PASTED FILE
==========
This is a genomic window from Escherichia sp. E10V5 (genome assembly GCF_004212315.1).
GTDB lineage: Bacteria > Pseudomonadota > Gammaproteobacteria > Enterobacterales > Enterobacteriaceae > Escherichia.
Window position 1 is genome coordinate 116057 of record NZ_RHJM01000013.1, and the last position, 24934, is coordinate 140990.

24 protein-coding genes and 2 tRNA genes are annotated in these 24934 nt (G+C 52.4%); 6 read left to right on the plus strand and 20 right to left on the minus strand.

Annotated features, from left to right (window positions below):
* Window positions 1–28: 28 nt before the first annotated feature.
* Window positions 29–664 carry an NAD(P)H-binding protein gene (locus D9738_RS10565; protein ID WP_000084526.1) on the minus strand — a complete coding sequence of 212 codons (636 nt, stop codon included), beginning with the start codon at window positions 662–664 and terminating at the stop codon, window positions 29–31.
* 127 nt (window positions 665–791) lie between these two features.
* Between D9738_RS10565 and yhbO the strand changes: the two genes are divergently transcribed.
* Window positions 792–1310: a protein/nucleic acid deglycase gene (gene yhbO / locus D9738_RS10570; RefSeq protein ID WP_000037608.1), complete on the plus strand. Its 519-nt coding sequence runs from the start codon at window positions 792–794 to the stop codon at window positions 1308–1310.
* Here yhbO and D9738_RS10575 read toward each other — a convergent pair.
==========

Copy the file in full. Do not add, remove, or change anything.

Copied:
This is a genomic window from Escherichia sp. E10V5 (genome assembly GCF_004212315.1).
GTDB lineage: Bacteria > Pseudomonadota > Gammaproteobacteria > Enterobacterales > Enterobacteriaceae > Escherichia.
Window position 1 is genome coordinate 116057 of record NZ_RHJM01000013.1, and the last position, 24934, is coordinate 140990.

24 protein-coding genes and 2 tRNA genes are annotated in these 24934 nt (G+C 52.4%); 6 read left to right on the plus strand and 20 right to left on the minus strand.

Annotated features, from left to right (window positions below):
* Window positions 1–28: 28 nt before the first annotated feature.
* Window positions 29–664 carry an NAD(P)H-binding protein gene (locus D9738_RS10565; protein ID WP_000084526.1) on the minus strand — a complete coding sequence of 212 codons (636 nt, stop codon included), beginning with the start codon at window positions 662–664 and terminating at the stop codon, window positions 29–31.
* 127 nt (window positions 665–791) lie between these two features.
* Between D9738_RS10565 and yhbO the strand changes: the two genes are divergently transcribed.
* Window positions 792–1310: a protein/nucleic acid deglycase gene (gene yhbO / locus D9738_RS10570; RefSeq protein ID WP_000037608.1), complete on the plus strand. Its 519-nt coding sequence runs from the start codon at window positions 792–794 to the stop codon at window positions 1308–1310.
* Here yhbO and D9738_RS10575 read toward each other — a convergent pair.